Facts about Alexander Pushkin
Alexander Pushkin Biography
Alexander Pushkin was a Romantic poet of the 19th century who has been called the father of Russian literature.
His most famous work is the novel — written in verse — Eugene Onegin, a sweeping masterpiece that captures Russian culture and society.
Pushkin was from a respected family — his great-grandfather was an African who’d been a favorite of the Russian emperor — and he had an early career as a functionary in the government.
At the same time, he gained notice as a prolific poet and writer of historical drama, short stories and travel journals.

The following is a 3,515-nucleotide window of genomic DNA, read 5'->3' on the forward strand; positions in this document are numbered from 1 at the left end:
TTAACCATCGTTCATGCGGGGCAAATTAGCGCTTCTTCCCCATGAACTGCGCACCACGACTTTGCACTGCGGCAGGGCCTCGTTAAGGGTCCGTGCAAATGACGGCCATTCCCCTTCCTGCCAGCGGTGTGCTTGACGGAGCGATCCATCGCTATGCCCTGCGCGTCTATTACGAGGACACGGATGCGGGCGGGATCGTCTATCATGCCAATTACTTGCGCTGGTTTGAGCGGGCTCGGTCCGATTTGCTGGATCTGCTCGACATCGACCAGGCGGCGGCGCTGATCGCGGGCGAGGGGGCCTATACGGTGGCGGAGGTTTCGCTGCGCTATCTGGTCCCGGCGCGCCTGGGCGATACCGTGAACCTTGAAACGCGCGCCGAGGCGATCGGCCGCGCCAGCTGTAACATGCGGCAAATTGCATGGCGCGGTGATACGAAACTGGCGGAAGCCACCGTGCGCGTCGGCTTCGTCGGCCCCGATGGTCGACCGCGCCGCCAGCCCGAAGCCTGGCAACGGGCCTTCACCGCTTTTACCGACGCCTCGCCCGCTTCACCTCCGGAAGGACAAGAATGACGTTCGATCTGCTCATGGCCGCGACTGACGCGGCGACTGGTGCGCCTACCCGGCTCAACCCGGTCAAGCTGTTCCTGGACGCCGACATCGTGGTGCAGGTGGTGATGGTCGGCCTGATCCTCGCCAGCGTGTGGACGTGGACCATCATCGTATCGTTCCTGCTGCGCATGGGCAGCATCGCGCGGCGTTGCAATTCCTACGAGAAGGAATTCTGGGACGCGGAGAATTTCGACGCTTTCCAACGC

Pushkin’s liberal views expressed in his works got him exiled to southern Russia under Czar Alexander I, but under Czar Nicholas I he was welcomed back to Moscow.
It’s said Pushkin’s brilliant introduction of colloquial speech into the high language of verse changed the Russian language. He’s considered by some to be the Shakespeare of Russian.
Pushkin’s life was cut short after he was mortally wounded in a duel. The victim of rumors that his wife had cheated on him drove Pushkin to issue the challenge, and in the duel he was shot in the abdomen. As he fell, he wounded his rival (George D’Anthés) in the hand.
Pushkin died two days later, at the age of 37.
His works include the poem “The Drowned Man,” the historical tragedy Boris Godunov and the short story “The Queen of Spades.”